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Publication numberUS4261537 A
Publication typeGrant
Application numberUS 06/015,996
Publication dateApr 14, 1981
Filing dateFeb 28, 1979
Priority dateFeb 28, 1979
Publication number015996, 06015996, US 4261537 A, US 4261537A, US-A-4261537, US4261537 A, US4261537A
InventorsA. Administrator of the National Aeronautics and Space Administration with respect to an invention of Frosch Robert, Henry F. Tisdale, Sr., Wendell W. Kelley
Original AssigneeThe United States Of America As Represented By The Administrator Of The National Aeronautics And Space Administration
Export CitationBiBTeX, EndNote, RefMan
External Links: USPTO, USPTO Assignment, Espacenet
Velocity vector control system augmented with direct lift control
US 4261537 A
Abstract
A pilot controlled stability control system that employs direct lift control (spoiler control) with elevator control to control the flight path angle of an aircraft. A computer on the aircraft generates an elevator control signal and a spoiler control signal, using a pilot-controlled pitch control signal and pitch rate, vertical velocity, roll angle, groundspeed, engine pressure ratio and vertical acceleration signals which are generated on the aircraft. The direct lift control by the aircraft spoilers improves the response of the aircraft flight path angle and provides short term flight path stabilization against environmental disturbances.
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Claims(10)
What is claimed is:
1. An aircraft flight path angle control system that employs direct lift control comprising:
a pilot controlled means for generating a pitch control signal;
means on the aircraft for generating feedback signals proportional to the vertical velocity, and the groundspeed;
first computer means receiving said pitch control signal for generating a direct lift control signal;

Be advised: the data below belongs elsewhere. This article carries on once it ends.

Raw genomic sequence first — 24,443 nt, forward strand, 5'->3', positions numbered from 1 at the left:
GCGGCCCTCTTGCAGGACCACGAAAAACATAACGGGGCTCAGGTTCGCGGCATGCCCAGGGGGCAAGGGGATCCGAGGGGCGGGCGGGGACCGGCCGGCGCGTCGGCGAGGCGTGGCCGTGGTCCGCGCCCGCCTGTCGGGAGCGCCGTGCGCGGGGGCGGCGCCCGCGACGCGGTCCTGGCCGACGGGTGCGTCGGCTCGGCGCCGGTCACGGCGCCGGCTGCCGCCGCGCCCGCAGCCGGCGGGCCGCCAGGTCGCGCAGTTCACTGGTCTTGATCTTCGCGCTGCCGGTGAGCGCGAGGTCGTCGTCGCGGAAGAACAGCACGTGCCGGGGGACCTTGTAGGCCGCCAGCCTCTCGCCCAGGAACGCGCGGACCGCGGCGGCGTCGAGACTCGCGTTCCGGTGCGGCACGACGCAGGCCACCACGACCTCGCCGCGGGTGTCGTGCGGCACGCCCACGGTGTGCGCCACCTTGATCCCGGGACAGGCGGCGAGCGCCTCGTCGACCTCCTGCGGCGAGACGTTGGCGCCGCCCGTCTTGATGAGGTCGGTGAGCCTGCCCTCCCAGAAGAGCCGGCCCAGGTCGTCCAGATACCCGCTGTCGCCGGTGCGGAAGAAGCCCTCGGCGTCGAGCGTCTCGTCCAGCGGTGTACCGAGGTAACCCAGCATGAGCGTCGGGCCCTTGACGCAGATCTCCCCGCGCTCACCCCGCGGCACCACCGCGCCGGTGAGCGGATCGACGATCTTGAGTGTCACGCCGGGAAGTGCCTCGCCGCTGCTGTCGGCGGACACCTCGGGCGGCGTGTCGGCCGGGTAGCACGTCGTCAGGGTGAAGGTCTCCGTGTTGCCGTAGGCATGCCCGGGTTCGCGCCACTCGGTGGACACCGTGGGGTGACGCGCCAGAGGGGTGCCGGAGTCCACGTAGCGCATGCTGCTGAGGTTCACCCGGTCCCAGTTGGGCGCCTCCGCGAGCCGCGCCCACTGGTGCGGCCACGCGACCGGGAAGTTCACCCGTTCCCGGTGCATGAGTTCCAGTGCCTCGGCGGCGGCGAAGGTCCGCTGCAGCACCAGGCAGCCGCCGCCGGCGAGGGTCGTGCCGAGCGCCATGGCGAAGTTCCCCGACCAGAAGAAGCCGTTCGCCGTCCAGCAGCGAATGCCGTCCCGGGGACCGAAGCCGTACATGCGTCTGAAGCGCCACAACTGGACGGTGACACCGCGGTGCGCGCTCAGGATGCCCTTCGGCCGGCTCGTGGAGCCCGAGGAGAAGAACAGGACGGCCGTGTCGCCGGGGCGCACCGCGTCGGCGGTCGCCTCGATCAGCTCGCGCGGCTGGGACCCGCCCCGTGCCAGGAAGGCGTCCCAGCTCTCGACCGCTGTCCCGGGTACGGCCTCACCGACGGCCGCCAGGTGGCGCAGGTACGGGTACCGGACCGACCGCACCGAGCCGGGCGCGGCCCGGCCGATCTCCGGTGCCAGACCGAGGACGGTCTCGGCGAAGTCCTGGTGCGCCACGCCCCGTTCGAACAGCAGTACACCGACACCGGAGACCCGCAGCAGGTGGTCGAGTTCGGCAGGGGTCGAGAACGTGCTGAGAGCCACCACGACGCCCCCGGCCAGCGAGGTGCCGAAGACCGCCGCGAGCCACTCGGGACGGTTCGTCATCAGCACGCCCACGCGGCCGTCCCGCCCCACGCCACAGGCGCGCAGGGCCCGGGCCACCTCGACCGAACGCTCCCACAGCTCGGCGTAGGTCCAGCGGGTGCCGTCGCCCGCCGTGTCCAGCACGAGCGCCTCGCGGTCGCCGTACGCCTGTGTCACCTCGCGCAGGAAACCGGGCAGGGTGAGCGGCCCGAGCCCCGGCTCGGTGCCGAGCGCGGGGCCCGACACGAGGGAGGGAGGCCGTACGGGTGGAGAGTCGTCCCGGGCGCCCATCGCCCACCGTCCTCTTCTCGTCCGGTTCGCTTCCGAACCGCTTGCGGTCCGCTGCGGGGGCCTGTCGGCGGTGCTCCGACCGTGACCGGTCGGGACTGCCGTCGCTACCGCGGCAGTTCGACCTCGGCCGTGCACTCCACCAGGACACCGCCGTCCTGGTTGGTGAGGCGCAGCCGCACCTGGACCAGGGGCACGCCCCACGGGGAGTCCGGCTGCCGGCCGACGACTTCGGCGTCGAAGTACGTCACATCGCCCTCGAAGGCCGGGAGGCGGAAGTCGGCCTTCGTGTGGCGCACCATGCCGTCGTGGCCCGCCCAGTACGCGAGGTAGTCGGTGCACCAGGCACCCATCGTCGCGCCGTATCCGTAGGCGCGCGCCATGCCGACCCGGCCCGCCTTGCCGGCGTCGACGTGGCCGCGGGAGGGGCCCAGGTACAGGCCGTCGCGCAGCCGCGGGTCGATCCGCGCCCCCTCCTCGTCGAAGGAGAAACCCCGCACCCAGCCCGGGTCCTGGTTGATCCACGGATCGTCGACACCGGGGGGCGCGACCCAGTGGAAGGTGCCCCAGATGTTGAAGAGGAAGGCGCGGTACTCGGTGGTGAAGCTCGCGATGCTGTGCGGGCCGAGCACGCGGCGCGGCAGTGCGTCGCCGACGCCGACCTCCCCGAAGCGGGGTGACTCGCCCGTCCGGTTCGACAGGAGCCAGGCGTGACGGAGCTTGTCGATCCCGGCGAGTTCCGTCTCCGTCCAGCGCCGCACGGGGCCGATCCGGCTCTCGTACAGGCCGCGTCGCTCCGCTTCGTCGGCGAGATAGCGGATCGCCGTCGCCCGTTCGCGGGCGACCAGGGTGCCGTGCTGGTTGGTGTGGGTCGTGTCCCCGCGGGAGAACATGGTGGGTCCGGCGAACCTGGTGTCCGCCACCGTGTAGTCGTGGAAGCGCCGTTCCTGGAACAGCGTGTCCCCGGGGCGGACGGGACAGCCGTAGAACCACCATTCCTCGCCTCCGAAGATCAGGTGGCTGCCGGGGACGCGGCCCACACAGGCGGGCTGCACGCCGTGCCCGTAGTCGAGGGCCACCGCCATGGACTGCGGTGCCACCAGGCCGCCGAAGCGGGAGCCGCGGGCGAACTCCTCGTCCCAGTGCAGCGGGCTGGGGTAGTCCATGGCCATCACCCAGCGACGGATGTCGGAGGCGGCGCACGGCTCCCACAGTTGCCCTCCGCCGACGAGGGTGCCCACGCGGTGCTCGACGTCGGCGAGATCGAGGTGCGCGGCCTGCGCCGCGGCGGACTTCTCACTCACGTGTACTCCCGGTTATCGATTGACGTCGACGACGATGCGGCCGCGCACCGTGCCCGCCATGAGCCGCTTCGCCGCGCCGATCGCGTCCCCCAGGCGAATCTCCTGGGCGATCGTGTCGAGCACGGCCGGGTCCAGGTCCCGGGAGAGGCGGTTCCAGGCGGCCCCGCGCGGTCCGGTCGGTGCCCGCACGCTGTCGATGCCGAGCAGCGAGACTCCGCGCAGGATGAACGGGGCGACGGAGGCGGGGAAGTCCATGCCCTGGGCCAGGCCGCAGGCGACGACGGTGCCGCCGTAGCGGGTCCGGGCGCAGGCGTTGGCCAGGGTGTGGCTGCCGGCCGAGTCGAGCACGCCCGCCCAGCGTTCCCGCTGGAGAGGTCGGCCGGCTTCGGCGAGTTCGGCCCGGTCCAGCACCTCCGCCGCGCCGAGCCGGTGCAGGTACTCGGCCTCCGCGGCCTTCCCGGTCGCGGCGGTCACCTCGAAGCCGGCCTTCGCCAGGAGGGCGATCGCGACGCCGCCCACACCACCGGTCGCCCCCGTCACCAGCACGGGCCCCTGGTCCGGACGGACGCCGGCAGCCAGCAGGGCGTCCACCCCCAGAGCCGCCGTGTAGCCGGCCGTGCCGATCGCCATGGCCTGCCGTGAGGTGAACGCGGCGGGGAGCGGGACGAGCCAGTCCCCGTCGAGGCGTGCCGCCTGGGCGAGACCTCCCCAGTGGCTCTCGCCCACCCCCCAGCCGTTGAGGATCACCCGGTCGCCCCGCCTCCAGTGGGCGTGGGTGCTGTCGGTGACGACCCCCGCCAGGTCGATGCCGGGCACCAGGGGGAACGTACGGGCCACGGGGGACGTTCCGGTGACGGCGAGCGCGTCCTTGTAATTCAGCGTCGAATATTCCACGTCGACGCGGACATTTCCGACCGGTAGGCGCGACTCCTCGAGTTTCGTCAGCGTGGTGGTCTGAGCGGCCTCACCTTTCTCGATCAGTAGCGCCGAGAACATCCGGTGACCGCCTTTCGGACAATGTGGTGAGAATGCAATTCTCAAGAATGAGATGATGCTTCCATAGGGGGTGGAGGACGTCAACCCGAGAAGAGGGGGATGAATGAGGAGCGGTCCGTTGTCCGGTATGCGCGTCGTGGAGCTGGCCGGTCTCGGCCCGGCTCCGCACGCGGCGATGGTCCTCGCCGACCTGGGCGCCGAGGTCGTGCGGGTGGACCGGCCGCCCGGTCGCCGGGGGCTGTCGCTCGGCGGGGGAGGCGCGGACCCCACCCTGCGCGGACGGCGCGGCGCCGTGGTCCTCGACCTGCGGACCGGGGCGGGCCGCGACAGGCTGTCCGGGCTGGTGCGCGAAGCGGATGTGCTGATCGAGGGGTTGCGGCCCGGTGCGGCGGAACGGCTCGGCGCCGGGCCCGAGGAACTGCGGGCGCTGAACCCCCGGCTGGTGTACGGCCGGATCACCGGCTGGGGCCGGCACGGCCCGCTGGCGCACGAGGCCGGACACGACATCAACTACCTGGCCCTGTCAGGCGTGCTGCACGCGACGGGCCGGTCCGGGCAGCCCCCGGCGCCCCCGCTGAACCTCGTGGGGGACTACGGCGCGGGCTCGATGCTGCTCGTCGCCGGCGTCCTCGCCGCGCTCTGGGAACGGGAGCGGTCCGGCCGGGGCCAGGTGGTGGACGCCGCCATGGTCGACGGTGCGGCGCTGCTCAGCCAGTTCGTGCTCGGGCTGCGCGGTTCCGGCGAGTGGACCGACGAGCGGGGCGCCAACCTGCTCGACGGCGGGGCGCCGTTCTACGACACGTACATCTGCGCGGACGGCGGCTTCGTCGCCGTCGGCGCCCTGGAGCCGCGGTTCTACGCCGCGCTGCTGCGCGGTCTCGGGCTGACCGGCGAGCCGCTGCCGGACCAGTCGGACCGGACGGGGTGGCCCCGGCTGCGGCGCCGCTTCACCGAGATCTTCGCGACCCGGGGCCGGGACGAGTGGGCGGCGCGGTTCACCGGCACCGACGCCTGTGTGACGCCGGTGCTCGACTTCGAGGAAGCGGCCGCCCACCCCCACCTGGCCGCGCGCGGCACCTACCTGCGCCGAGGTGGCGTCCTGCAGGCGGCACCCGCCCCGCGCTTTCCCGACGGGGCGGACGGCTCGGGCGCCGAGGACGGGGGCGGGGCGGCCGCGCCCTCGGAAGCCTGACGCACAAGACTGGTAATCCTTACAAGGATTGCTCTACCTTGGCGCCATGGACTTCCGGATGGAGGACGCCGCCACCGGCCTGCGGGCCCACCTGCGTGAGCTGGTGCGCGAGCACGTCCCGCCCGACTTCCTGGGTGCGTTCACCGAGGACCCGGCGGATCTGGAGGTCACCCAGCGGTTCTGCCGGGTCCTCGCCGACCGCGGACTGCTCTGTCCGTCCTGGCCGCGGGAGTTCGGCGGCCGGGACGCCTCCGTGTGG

second computer means receiving said pitch control, vertical velocity, and groundspeed signals for generating an elevator control signal said second computer means including means for generating a primary elevator stabilization signals, means for generating a signal for initiating pitch response, means for generating a possible standoff errors signal and means for summing the last three mentioned generated signals to generate the elevator control signal;
means responsive to said elevator control signal for controlling the elevators on said aircraft; and
means responsive to said lift control signal for controlling the direct lift controls on said aircraft.
2. An aircraft flight path control system according to claim 1 including means on the aircraft for generating a feedback signal proportional to pitch rate that is applied to said second computer means which includes means for generating a short-period mode damping signal that is applied to said summing means.
3. An aircraft flight path control system according to claims 1 or 2 including means on the aircraft for generating a feedback signal proportional to vertical acceleration that is applied to said first computer means which includes means for combining a stabilization signal with said direct lift control signal.